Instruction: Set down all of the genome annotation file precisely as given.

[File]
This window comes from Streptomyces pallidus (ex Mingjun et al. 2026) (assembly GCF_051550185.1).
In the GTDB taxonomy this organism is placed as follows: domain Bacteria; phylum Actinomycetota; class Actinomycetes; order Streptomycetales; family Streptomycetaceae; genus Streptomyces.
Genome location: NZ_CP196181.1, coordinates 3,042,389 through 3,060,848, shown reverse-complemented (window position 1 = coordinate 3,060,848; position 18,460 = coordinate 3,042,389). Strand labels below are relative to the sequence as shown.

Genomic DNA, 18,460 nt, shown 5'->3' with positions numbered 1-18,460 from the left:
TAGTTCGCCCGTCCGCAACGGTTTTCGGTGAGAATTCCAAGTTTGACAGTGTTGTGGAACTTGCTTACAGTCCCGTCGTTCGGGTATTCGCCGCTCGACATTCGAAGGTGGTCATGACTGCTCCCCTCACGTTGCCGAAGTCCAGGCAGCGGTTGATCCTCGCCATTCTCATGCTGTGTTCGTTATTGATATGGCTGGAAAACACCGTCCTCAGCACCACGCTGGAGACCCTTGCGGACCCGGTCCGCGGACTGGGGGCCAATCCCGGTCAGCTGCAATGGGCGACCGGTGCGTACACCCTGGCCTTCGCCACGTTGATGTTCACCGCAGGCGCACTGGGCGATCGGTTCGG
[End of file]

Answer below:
This window comes from Streptomyces pallidus (ex Mingjun et al. 2026) (assembly GCF_051550185.1).
In the GTDB taxonomy this organism is placed as follows: domain Bacteria; phylum Actinomycetota; class Actinomycetes; order Streptomycetales; family Streptomycetaceae; genus Streptomyces.
Genome location: NZ_CP196181.1, coordinates 3,042,389 through 3,060,848, shown reverse-complemented (window position 1 = coordinate 3,060,848; position 18,460 = coordinate 3,042,389). Strand labels below are relative to the sequence as shown.

Genomic DNA, 18,460 nt, shown 5'->3' with positions numbered 1-18,460 from the left:
TAGTTCGCCCGTCCGCAACGGTTTTCGGTGAGAATTCCAAGTTTGACAGTGTTGTGGAACTTGCTTACAGTCCCGTCGTTCGGGTATTCGCCGCTCGACATTCGAAGGTGGTCATGACTGCTCCCCTCACGTTGCCGAAGTCCAGGCAGCGGTTGATCCTCGCCATTCTCATGCTGTGTTCGTTATTGATATGGCTGGAAAACACCGTCCTCAGCACCACGCTGGAGACCCTTGCGGACCCGGTCCGCGGACTGGGGGCCAATCCCGGTCAGCTGCAATGGGCGACCGGTGCGTACACCCTGGCCTTCGCCACGTTGATGTTCACCGCAGGCGCACTGGGCGATCGGTTCGG